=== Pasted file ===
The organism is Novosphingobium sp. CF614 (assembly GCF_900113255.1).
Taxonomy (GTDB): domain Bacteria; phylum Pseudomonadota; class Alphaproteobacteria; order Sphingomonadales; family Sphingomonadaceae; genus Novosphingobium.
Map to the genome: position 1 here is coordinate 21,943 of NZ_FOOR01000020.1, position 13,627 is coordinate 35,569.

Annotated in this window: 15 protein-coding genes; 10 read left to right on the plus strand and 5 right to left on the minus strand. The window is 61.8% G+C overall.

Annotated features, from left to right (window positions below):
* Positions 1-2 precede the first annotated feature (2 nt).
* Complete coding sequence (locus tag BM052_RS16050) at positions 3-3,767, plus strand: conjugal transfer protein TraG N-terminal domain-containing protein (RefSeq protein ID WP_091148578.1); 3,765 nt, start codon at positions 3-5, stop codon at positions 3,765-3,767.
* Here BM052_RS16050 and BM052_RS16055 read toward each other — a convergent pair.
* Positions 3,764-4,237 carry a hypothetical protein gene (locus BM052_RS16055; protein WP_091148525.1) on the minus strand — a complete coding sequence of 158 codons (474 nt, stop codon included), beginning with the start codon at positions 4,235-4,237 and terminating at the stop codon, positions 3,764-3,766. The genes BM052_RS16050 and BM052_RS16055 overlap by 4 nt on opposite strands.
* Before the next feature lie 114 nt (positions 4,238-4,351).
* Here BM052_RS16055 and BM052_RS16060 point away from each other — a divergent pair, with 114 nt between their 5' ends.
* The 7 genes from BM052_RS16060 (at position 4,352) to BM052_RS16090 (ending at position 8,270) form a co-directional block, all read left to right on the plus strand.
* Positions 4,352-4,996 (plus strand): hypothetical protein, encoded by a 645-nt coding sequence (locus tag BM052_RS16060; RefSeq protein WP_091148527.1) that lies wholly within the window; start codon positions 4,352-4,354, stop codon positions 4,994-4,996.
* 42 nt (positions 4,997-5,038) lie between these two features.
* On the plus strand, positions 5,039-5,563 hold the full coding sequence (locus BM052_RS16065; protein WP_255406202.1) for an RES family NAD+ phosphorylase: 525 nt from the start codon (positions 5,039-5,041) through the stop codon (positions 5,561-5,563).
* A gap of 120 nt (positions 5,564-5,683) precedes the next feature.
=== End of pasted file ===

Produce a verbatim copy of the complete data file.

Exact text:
The organism is Novosphingobium sp. CF614 (assembly GCF_900113255.1).
Taxonomy (GTDB): domain Bacteria; phylum Pseudomonadota; class Alphaproteobacteria; order Sphingomonadales; family Sphingomonadaceae; genus Novosphingobium.
Map to the genome: position 1 here is coordinate 21,943 of NZ_FOOR01000020.1, position 13,627 is coordinate 35,569.

Annotated in this window: 15 protein-coding genes; 10 read left to right on the plus strand and 5 right to left on the minus strand. The window is 61.8% G+C overall.

Annotated features, from left to right (window positions below):
* Positions 1-2 precede the first annotated feature (2 nt).
* Complete coding sequence (locus tag BM052_RS16050) at positions 3-3,767, plus strand: conjugal transfer protein TraG N-terminal domain-containing protein (RefSeq protein ID WP_091148578.1); 3,765 nt, start codon at positions 3-5, stop codon at positions 3,765-3,767.
* Here BM052_RS16050 and BM052_RS16055 read toward each other — a convergent pair.
* Positions 3,764-4,237 carry a hypothetical protein gene (locus BM052_RS16055; protein WP_091148525.1) on the minus strand — a complete coding sequence of 158 codons (474 nt, stop codon included), beginning with the start codon at positions 4,235-4,237 and terminating at the stop codon, positions 3,764-3,766. The genes BM052_RS16050 and BM052_RS16055 overlap by 4 nt on opposite strands.
* Before the next feature lie 114 nt (positions 4,238-4,351).
* Here BM052_RS16055 and BM052_RS16060 point away from each other — a divergent pair, with 114 nt between their 5' ends.
* The 7 genes from BM052_RS16060 (at position 4,352) to BM052_RS16090 (ending at position 8,270) form a co-directional block, all read left to right on the plus strand.
* Positions 4,352-4,996 (plus strand): hypothetical protein, encoded by a 645-nt coding sequence (locus tag BM052_RS16060; RefSeq protein WP_091148527.1) that lies wholly within the window; start codon positions 4,352-4,354, stop codon positions 4,994-4,996.
* 42 nt (positions 4,997-5,038) lie between these two features.
* On the plus strand, positions 5,039-5,563 hold the full coding sequence (locus BM052_RS16065; protein WP_255406202.1) for an RES family NAD+ phosphorylase: 525 nt from the start codon (positions 5,039-5,041) through the stop codon (positions 5,561-5,563).
* A gap of 120 nt (positions 5,564-5,683) precedes the next feature.